August 18, 2022

Scammers are using invoices sent through to trick recipients into calling a number to dispute a pending charge. The missives — which come from and include a link at that displays an invoice for the supposed transaction — state that the user’s account is about to be charged hundreds of dollars. Recipients who call the supplied toll-free number to contest the transaction are soon asked to download software that lets the scammers assume remote control over their computer.

KrebsOnSecurity recently heard from a reader who received an email from that he immediately suspected was phony. The message’s subject read, “Billing Department of PayPal updated your invoice.”

A copy of the phishing message included in the invoice.

While the phishing message attached to the invoice is somewhat awkwardly worded, there are many convincing aspects of this hybrid scam. For starters, all of the links in the email lead to Hovering over the “View and Pay Invoice” button shows the button indeed wants to load a link at, and clicking that link indeed brings up an active invoice at

Also, the email headers in the phishing message (PDF) show that it passed all email validation checks as being sent by PayPal, and that it was sent through an Internet address assigned to PayPal.

Both the email and the invoice state that “there is evidence that your PayPal account has been accessed unlawfully.” The message continues:

“$600.00 has been debited to your account for the Walmart Gift Card purchase. This transaction will appear in the automatically deducted amount on PayPal activity after 24 hours. If you suspect you did not make this transaction, immediately contact us at the toll-free number….”

Here’s the invoice that popped up when the “View and Pay Invoice” button was clicked:

The phony PayPal invoice, which was sent and hosted by

The reader who shared this phishing email said he logged into his PayPal account and could find no signs of the invoice in question. A call to the toll-free number listed in the invoice was received by a man who answered the phone as generic “customer service,” instead of trying to spoof PayPal or Walmart. Very quickly into the conversation he suggested visiting a site called globalquicksupport[.]com to download a remote administration tool. It was clear then where the rest of this call was going.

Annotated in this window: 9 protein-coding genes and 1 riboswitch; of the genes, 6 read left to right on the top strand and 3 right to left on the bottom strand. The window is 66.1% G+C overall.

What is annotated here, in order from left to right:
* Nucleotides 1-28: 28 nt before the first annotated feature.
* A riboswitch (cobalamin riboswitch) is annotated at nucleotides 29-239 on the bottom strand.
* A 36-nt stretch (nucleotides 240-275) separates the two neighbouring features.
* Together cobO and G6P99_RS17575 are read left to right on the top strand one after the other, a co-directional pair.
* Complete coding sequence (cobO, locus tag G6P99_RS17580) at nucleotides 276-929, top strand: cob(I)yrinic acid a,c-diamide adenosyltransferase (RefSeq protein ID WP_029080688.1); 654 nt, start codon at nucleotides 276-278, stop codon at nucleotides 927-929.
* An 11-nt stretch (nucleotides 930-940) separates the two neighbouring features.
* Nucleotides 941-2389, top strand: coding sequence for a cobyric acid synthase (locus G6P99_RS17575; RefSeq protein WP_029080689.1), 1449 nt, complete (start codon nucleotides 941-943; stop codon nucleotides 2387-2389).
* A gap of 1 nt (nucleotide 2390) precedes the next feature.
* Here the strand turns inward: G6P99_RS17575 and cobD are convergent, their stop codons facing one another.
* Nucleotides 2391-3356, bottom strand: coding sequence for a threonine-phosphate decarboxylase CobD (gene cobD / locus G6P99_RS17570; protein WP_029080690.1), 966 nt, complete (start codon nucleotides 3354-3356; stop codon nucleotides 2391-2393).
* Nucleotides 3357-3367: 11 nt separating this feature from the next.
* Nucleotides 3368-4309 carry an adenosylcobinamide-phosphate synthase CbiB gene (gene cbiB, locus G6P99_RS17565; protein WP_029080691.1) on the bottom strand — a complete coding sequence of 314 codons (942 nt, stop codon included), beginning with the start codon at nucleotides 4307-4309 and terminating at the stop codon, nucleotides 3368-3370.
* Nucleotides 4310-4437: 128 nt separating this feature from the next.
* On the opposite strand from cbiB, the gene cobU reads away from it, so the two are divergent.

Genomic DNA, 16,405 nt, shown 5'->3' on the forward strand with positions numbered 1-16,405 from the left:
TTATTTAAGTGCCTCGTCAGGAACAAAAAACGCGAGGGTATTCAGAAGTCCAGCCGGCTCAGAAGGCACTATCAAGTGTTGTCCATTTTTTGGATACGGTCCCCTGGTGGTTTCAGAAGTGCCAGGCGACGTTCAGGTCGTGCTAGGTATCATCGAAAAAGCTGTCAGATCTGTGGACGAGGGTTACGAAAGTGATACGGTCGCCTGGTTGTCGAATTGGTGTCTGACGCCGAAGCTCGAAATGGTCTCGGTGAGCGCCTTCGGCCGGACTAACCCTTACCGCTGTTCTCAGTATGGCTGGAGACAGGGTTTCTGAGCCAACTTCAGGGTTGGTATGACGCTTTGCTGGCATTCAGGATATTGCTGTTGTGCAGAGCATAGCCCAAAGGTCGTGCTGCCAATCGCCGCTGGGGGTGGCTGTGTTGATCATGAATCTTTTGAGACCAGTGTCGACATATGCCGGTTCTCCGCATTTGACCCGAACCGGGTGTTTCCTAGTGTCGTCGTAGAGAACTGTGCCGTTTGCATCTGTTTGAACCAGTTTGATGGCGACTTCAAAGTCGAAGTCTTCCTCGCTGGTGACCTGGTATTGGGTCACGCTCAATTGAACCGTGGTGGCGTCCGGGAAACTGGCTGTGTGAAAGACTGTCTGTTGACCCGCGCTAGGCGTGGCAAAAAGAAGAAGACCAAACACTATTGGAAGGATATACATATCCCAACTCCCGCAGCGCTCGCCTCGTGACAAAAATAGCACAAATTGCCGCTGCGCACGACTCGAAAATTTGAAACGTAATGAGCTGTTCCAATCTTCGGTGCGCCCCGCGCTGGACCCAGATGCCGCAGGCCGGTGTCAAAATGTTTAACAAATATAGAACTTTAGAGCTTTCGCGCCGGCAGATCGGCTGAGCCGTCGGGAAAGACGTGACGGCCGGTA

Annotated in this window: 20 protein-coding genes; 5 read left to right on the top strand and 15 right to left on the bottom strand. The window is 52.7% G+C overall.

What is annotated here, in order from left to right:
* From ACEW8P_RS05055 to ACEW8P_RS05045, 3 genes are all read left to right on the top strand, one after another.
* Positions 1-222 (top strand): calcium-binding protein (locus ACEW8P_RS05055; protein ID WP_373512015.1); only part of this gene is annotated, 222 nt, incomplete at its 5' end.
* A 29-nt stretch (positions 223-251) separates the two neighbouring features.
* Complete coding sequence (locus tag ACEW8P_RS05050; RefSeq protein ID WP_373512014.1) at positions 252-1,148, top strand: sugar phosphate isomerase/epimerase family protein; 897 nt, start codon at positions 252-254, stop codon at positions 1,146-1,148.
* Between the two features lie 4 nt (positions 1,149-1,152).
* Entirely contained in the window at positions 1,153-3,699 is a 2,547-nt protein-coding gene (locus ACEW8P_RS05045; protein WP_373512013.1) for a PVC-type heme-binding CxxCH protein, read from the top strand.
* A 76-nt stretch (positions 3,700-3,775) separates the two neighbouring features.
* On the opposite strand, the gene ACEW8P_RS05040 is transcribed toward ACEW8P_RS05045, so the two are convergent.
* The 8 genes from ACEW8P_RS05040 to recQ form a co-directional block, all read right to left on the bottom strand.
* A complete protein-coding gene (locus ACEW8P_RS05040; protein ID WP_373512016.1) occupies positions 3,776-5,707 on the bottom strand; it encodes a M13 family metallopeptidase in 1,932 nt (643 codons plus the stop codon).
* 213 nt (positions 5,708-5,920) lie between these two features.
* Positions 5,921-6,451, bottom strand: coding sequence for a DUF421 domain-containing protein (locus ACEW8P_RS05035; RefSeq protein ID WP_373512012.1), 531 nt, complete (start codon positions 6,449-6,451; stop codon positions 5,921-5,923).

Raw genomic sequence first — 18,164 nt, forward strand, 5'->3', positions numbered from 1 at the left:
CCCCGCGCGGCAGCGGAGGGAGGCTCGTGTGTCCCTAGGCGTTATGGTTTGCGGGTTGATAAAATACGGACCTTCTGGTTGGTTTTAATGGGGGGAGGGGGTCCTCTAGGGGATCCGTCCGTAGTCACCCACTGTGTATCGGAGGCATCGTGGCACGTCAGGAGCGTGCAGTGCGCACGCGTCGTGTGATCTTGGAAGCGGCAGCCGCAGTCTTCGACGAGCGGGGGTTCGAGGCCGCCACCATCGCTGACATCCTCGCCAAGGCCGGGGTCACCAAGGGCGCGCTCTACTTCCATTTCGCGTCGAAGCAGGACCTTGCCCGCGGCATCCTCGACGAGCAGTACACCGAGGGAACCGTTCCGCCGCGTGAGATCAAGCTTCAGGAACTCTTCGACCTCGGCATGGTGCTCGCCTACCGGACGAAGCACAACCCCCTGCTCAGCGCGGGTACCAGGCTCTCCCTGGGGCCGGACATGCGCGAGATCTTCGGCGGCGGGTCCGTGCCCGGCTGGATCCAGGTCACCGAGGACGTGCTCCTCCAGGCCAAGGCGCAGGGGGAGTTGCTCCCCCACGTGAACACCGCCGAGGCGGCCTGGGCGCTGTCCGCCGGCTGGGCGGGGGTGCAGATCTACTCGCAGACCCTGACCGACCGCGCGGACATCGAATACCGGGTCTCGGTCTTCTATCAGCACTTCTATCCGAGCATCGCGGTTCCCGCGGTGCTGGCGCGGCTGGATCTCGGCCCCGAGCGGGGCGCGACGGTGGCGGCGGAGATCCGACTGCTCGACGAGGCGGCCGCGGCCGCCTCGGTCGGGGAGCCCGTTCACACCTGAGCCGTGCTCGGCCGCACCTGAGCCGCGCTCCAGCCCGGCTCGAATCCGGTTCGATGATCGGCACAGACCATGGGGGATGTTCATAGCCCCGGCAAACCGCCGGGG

I can see this scam tricking a great many people, especially since both the email and invoice are sent through PayPal’s systems — which practically guarantees that the message will be successfully delivered. The invoices appear to have been sent from a compromised or fraudulent PayPal Business account, which allows users to send invoices like the one shown above. Details of this scam were shared Wednesday with PayPal’s anti-abuse ( and media relations teams.

PayPal said in a written statement that phishing attempts are common and can take many forms.

“We have a zero-tolerance policy on our platform for attempted fraudulent activity, and our teams work tirelessly to protect our customers,” PayPal said. “We are aware of this well-known phishing scam and have put additional controls in place to mitigate this specific incident. Nonetheless, we encourage customers to always be vigilant online and to contact Customer Service directly if they suspect they are a target of a scam.”

It’s remarkable how well today’s fraudsters have adapted to hijacking the very same tools that financial institutions have long used to make their customers feel safe transacting online. It’s no accident that one of the most prolific scams going right now — the Zelle Fraud Scam — starts with a text message about an unauthorized payment that appears to come from your bank. After all, financial institutions have spent years encouraging customers to sign up for mobile alerts via SMS about suspicious transactions, and to expect the occasional inbound call about possibly fraudulent transactions.

Also, today’s scammers are less interested in stealing your PayPal login than they are in phishing your entire computer and online life with remote administration software, which seems to be the whole point of so many scams these days. Because why rob just one online account when you can plunder them all?

The best advice to sidestep phishing scams is to avoid clicking on links that arrive unbidden in emails, text messages and other mediums. Most phishing scams invoke a temporal element that warns of dire consequences should you fail to respond or act quickly. If you’re unsure whether the message is legitimate, take a deep breath and visit the site or service in question manually — ideally, using a browser bookmark to avoid potential typosquatting sites.

131 thoughts on “PayPal Phishing Scam Uses Invoices Sent Via PayPal

  1. Wayne

    I can see my dad falling for this, as he has fallen for a couple of other scams. Fortunately he hasn’t lost any money – yet.

    1. Eggs Erroneous

      A notice from the actual Pay Pal will have the customer’s name and not a generic “to whom it may concern” for the person they writing.

    2. Ryan